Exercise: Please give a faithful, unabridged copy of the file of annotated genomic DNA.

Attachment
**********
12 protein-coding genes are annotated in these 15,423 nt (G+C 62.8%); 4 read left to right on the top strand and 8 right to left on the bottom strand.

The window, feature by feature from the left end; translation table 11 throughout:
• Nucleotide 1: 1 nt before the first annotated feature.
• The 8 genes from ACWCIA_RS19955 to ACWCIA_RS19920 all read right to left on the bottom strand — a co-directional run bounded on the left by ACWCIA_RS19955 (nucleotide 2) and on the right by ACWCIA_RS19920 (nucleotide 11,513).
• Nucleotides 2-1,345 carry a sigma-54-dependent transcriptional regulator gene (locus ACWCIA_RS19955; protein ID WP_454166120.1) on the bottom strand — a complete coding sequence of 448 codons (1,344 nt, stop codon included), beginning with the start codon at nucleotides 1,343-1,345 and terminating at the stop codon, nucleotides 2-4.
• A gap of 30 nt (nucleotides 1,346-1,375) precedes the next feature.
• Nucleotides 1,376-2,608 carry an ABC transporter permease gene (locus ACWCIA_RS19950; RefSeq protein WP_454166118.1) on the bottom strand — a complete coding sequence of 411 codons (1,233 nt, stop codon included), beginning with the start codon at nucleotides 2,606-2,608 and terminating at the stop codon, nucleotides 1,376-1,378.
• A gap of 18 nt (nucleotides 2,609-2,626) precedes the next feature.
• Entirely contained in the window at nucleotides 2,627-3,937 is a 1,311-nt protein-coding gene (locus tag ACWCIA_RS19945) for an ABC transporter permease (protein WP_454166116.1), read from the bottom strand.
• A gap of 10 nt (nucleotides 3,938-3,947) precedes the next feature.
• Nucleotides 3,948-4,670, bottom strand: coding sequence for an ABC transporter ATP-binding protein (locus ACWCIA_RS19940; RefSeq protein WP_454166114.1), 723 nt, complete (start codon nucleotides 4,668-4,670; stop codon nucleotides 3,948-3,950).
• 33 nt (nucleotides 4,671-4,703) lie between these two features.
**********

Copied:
12 protein-coding genes are annotated in these 15,423 nt (G+C 62.8%); 4 read left to right on the top strand and 8 right to left on the bottom strand.

The window, feature by feature from the left end; translation table 11 throughout:
• Nucleotide 1: 1 nt before the first annotated feature.
• The 8 genes from ACWCIA_RS19955 to ACWCIA_RS19920 all read right to left on the bottom strand — a co-directional run bounded on the left by ACWCIA_RS19955 (nucleotide 2) and on the right by ACWCIA_RS19920 (nucleotide 11,513).
• Nucleotides 2-1,345 carry a sigma-54-dependent transcriptional regulator gene (locus ACWCIA_RS19955; protein ID WP_454166120.1) on the bottom strand — a complete coding sequence of 448 codons (1,344 nt, stop codon included), beginning with the start codon at nucleotides 1,343-1,345 and terminating at the stop codon, nucleotides 2-4.
• A gap of 30 nt (nucleotides 1,346-1,375) precedes the next feature.
• Nucleotides 1,376-2,608 carry an ABC transporter permease gene (locus ACWCIA_RS19950; RefSeq protein WP_454166118.1) on the bottom strand — a complete coding sequence of 411 codons (1,233 nt, stop codon included), beginning with the start codon at nucleotides 2,606-2,608 and terminating at the stop codon, nucleotides 1,376-1,378.
• A gap of 18 nt (nucleotides 2,609-2,626) precedes the next feature.
• Entirely contained in the window at nucleotides 2,627-3,937 is a 1,311-nt protein-coding gene (locus tag ACWCIA_RS19945) for an ABC transporter permease (protein WP_454166116.1), read from the bottom strand.
• A gap of 10 nt (nucleotides 3,938-3,947) precedes the next feature.
• Nucleotides 3,948-4,670, bottom strand: coding sequence for an ABC transporter ATP-binding protein (locus ACWCIA_RS19940; RefSeq protein WP_454166114.1), 723 nt, complete (start codon nucleotides 4,668-4,670; stop codon nucleotides 3,948-3,950).
• 33 nt (nucleotides 4,671-4,703) lie between these two features.